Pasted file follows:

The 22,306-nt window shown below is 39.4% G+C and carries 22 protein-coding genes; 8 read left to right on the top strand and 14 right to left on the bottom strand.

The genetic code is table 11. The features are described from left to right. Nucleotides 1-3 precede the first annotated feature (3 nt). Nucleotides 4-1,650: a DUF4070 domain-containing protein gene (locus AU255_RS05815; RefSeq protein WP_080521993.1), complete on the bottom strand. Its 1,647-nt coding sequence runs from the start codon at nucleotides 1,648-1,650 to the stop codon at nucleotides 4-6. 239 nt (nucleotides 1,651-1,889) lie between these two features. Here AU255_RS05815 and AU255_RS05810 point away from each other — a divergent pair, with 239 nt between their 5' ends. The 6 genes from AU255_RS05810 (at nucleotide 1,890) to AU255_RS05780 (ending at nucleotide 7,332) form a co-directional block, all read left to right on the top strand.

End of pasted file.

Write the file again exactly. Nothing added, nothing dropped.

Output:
The 22,306-nt window shown below is 39.4% G+C and carries 22 protein-coding genes; 8 read left to right on the top strand and 14 right to left on the bottom strand.

The genetic code is table 11. The features are described from left to right. Nucleotides 1-3 precede the first annotated feature (3 nt). Nucleotides 4-1,650: a DUF4070 domain-containing protein gene (locus AU255_RS05815; RefSeq protein WP_080521993.1), complete on the bottom strand. Its 1,647-nt coding sequence runs from the start codon at nucleotides 1,648-1,650 to the stop codon at nucleotides 4-6. 239 nt (nucleotides 1,651-1,889) lie between these two features. Here AU255_RS05815 and AU255_RS05810 point away from each other — a divergent pair, with 239 nt between their 5' ends. The 6 genes from AU255_RS05810 (at nucleotide 1,890) to AU255_RS05780 (ending at nucleotide 7,332) form a co-directional block, all read left to right on the top strand.